Figure 1.5 With his sniper rifle in a drag bag carried on his back, this sniper holds what appears to be a SIG Sauer M400 self-loading rifle fitted with an ATPIAL AN/PEQ-2A, an EOTech 552 holographic sight, and a rail-mounted flashlight as his secondary weapon system.
Primarily the ISOF precision rifle inventory consists of the Remington Arms 7.62 x 51mm NATO M24 Sniper Weapon System, as adopted by the US Army. The US Army had over 15,000 such rifles in use from 1988 to 2010. The M24 SWS underwent a major upgrade in 2010, being replaced by the M2010 Enhanced Sniper Rifle. Surplus M24 SWS models have since been sold or gifted through Foreign Military Sales and similar programmes to US allies such as Iraq and Afghanistan. The current M24 SWS in use by ISOF snipers is US Army surplus. Most of the examples seen in Iraq appear to originate with the original M24 SWS contract issued in the 1980s, and not the upgraded M24A2 or M24A3 versions that were later acquired by the US Army. The majority of the important M24 SWS accessories and parts are still intact. This includes the folding 1A2-BRM Harris bipods, M1907 leather sling, and what appears to be the 3.5-10x 40 mm Leupold Mark 4 scope with a Mil-Dot reticle. Limited numbers of rifles are instead fitted with fixed power 10x 40mm Leupold Mark 4 models as the original 1988 US Army contract stipulated. Although many of the Harris bipods are still in working and operational order, some of the M1907 leather slings have been replaced by locally-imported tactical slings from China. Within ISOF the M24 SWS is colloquially known as the “Remington” and is very well liked.
Figure 1.6 The majority of the battles that ISOF has participated in have been fought over urban terrain that encourage maximum usage of cover and concealment. This sniper is armed with an M24 SWS, in its original black finish. Notice that he has switched out the leather sling for a synthetic sling.
Two other scopes have been seen in use on the ISOF M24 SWS rifles. The first and more prevalent one is the VARCO, INC (later Litton) AN/PVS-10 8.5x magnification day/night sight. This is 1990s era third generation infrared technology, no longer in US military service. The AN/PVS-10 can be configured to be used during daylight settings or with the infrared option configured by simple switch, allowing ISOF snipers to have one scope that is applicable during both day and night. It is powered by two AA batteries which are plentiful in Iraq. The AN/PVS-10 is readily identifiable by the bulbous main tube, battery pack, and adjustment turrets, with a short ocular lens.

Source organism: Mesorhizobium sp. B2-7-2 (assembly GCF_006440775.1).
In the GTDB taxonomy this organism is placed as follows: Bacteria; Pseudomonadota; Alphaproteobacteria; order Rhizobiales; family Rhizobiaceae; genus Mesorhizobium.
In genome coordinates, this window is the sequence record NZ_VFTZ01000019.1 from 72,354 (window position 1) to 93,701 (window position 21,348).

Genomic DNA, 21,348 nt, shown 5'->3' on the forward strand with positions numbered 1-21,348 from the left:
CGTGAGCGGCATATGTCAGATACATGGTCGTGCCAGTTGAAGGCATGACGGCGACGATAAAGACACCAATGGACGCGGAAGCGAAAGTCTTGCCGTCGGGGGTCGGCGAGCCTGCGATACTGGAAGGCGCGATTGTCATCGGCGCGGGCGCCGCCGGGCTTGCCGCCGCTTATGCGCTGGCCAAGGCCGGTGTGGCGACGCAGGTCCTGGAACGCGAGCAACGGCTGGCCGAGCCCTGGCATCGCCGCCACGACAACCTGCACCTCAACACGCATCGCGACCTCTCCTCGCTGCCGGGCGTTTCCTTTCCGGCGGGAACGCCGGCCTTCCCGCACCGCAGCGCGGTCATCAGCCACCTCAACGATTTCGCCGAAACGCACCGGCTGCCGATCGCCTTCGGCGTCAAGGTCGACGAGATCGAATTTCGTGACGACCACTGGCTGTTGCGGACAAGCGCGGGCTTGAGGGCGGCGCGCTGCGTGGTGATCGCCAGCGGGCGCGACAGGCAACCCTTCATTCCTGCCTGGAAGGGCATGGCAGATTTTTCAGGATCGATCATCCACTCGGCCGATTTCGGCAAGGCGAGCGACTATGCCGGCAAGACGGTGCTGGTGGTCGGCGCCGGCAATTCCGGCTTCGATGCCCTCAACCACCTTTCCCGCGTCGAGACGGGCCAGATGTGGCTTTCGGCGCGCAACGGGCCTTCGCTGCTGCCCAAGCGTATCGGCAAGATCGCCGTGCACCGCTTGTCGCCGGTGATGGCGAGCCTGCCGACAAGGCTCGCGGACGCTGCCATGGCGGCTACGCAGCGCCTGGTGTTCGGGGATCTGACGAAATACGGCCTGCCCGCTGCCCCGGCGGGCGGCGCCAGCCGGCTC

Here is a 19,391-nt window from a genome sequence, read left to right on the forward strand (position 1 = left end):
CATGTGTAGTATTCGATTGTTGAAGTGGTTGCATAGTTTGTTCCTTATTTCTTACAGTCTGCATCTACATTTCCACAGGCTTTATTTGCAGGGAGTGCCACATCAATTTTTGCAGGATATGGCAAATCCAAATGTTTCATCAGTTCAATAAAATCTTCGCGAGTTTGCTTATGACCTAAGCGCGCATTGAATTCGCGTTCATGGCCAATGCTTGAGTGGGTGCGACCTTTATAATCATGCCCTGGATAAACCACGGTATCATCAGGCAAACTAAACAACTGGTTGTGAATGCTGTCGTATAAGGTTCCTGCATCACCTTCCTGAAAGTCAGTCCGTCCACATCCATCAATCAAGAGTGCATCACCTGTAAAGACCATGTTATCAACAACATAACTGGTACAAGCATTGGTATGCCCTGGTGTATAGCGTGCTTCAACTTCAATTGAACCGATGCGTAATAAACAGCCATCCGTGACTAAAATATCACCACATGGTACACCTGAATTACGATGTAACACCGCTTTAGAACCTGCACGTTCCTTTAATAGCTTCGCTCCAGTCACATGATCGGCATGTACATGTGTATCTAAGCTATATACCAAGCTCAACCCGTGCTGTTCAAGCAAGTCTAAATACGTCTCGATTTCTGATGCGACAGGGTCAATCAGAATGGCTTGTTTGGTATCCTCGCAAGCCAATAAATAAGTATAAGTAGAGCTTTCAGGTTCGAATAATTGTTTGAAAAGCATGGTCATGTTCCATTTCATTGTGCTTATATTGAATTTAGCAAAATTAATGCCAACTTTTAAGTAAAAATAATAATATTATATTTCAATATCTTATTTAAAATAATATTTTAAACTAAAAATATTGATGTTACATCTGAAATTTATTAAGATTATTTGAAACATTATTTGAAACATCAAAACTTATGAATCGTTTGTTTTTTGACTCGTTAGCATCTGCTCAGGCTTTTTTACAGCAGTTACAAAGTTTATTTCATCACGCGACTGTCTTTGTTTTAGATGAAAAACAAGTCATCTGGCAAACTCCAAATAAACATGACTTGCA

Figure 1.7 This ISOF sniper carries an M24 SWS fitted with an AN/PVS-10 optic. This optic, whilst heavy, can be used under day and night (NV) conditions while maintaining the same zero. Note the 101st Airborne Division insignia on his right shoulder.
The other scope in use with the M24 SWS is the ATN 4-12x 80 mm DNS-CGT day/night optic. Made by American Technologies Network Corps (ATN), the product was an unsuccessful attempt to combine infrared technology with a traditional rifle scope by way of an ocular assembly that can be easily switched out. It was sold commercially and on military markets in the early 2000s but has since been discontinued from the current ATN catalogue. It appears that ISOF snipers either didn’t receive or have lost/not used the infrared eyepiece as the author has not seen a single such unit in use on ISOF precision rifles. The infrared attachment uses a single CR123 battery but it must be perused with the scope to function as intended. This scope is easily identified by the substantial size of the 80 mm objective lens, a bulbous ocular lens, and a 40 mm main tube body with corresponding scope rings.